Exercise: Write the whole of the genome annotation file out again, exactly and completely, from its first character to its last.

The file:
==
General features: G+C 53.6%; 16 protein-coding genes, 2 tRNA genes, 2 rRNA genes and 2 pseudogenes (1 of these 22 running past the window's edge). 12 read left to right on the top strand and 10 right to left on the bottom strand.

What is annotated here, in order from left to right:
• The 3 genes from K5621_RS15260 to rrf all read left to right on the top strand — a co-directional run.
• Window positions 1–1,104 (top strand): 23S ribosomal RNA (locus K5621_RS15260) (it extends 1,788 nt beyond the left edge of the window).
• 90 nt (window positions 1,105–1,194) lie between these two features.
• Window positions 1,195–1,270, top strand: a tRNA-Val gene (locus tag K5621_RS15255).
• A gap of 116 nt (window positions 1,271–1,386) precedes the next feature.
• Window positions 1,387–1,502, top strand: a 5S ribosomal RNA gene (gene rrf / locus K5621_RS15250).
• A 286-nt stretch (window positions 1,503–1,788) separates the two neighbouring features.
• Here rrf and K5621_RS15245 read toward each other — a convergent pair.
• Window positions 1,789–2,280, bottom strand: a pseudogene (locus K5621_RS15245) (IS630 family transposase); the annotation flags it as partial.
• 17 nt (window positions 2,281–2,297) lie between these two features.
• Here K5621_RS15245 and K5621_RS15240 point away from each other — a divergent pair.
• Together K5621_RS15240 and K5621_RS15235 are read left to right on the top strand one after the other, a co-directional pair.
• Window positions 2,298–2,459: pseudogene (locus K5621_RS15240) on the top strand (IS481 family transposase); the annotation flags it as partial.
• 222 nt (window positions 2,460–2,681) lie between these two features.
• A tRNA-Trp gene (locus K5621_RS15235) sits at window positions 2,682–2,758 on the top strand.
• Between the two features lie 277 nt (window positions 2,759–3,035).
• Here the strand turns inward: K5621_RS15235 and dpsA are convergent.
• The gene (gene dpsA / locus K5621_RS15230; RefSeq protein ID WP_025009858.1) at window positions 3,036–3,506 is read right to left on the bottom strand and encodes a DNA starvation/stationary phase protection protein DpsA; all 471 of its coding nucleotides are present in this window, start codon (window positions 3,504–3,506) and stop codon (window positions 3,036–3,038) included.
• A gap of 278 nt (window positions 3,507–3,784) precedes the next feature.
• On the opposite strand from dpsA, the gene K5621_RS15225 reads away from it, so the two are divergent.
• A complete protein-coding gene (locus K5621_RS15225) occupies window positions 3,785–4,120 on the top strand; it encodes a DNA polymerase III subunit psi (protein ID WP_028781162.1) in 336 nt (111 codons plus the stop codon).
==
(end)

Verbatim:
General features: G+C 53.6%; 16 protein-coding genes, 2 tRNA genes, 2 rRNA genes and 2 pseudogenes (1 of these 22 running past the window's edge). 12 read left to right on the top strand and 10 right to left on the bottom strand.

What is annotated here, in order from left to right:
• The 3 genes from K5621_RS15260 to rrf all read left to right on the top strand — a co-directional run.
• Window positions 1–1,104 (top strand): 23S ribosomal RNA (locus K5621_RS15260) (it extends 1,788 nt beyond the left edge of the window).
• 90 nt (window positions 1,105–1,194) lie between these two features.
• Window positions 1,195–1,270, top strand: a tRNA-Val gene (locus tag K5621_RS15255).
• A gap of 116 nt (window positions 1,271–1,386) precedes the next feature.
• Window positions 1,387–1,502, top strand: a 5S ribosomal RNA gene (gene rrf / locus K5621_RS15250).
• A 286-nt stretch (window positions 1,503–1,788) separates the two neighbouring features.
• Here rrf and K5621_RS15245 read toward each other — a convergent pair.
• Window positions 1,789–2,280, bottom strand: a pseudogene (locus K5621_RS15245) (IS630 family transposase); the annotation flags it as partial.
• 17 nt (window positions 2,281–2,297) lie between these two features.
• Here K5621_RS15245 and K5621_RS15240 point away from each other — a divergent pair.
• Together K5621_RS15240 and K5621_RS15235 are read left to right on the top strand one after the other, a co-directional pair.
• Window positions 2,298–2,459: pseudogene (locus K5621_RS15240) on the top strand (IS481 family transposase); the annotation flags it as partial.
• 222 nt (window positions 2,460–2,681) lie between these two features.
• A tRNA-Trp gene (locus K5621_RS15235) sits at window positions 2,682–2,758 on the top strand.
• Between the two features lie 277 nt (window positions 2,759–3,035).
• Here the strand turns inward: K5621_RS15235 and dpsA are convergent.
• The gene (gene dpsA / locus K5621_RS15230; RefSeq protein ID WP_025009858.1) at window positions 3,036–3,506 is read right to left on the bottom strand and encodes a DNA starvation/stationary phase protection protein DpsA; all 471 of its coding nucleotides are present in this window, start codon (window positions 3,504–3,506) and stop codon (window positions 3,036–3,038) included.
• A gap of 278 nt (window positions 3,507–3,784) precedes the next feature.
• On the opposite strand from dpsA, the gene K5621_RS15225 reads away from it, so the two are divergent.
• A complete protein-coding gene (locus K5621_RS15225) occupies window positions 3,785–4,120 on the top strand; it encodes a DNA polymerase III subunit psi (protein ID WP_028781162.1) in 336 nt (111 codons plus the stop codon).